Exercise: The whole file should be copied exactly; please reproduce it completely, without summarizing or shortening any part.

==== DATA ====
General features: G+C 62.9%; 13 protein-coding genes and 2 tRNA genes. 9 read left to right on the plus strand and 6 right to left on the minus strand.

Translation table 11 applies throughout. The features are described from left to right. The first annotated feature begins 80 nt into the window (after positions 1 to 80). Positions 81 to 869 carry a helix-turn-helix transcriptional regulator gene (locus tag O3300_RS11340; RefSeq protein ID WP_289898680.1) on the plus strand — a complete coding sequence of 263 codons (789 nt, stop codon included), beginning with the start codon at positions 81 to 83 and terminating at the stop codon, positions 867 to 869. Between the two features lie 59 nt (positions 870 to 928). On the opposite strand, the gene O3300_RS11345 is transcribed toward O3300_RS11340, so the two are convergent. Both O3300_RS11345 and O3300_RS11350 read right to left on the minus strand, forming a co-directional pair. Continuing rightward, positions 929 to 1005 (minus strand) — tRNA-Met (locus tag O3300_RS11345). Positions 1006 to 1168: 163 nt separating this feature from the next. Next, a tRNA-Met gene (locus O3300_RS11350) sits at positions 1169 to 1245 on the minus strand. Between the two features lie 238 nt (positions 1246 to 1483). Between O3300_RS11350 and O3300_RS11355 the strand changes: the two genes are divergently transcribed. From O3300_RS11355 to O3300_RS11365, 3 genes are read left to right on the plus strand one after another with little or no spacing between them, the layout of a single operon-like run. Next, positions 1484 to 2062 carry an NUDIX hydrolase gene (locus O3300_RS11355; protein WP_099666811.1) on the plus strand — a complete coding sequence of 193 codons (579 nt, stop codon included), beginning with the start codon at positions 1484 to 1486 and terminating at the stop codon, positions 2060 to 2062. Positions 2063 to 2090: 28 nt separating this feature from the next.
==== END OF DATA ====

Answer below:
General features: G+C 62.9%; 13 protein-coding genes and 2 tRNA genes. 9 read left to right on the plus strand and 6 right to left on the minus strand.

Translation table 11 applies throughout. The features are described from left to right. The first annotated feature begins 80 nt into the window (after positions 1 to 80). Positions 81 to 869 carry a helix-turn-helix transcriptional regulator gene (locus tag O3300_RS11340; RefSeq protein ID WP_289898680.1) on the plus strand — a complete coding sequence of 263 codons (789 nt, stop codon included), beginning with the start codon at positions 81 to 83 and terminating at the stop codon, positions 867 to 869. Between the two features lie 59 nt (positions 870 to 928). On the opposite strand, the gene O3300_RS11345 is transcribed toward O3300_RS11340, so the two are convergent. Both O3300_RS11345 and O3300_RS11350 read right to left on the minus strand, forming a co-directional pair. Continuing rightward, positions 929 to 1005 (minus strand) — tRNA-Met (locus tag O3300_RS11345). Positions 1006 to 1168: 163 nt separating this feature from the next. Next, a tRNA-Met gene (locus O3300_RS11350) sits at positions 1169 to 1245 on the minus strand. Between the two features lie 238 nt (positions 1246 to 1483). Between O3300_RS11350 and O3300_RS11355 the strand changes: the two genes are divergently transcribed. From O3300_RS11355 to O3300_RS11365, 3 genes are read left to right on the plus strand one after another with little or no spacing between them, the layout of a single operon-like run. Next, positions 1484 to 2062 carry an NUDIX hydrolase gene (locus O3300_RS11355; protein WP_099666811.1) on the plus strand — a complete coding sequence of 193 codons (579 nt, stop codon included), beginning with the start codon at positions 1484 to 1486 and terminating at the stop codon, positions 2060 to 2062. Positions 2063 to 2090: 28 nt separating this feature from the next.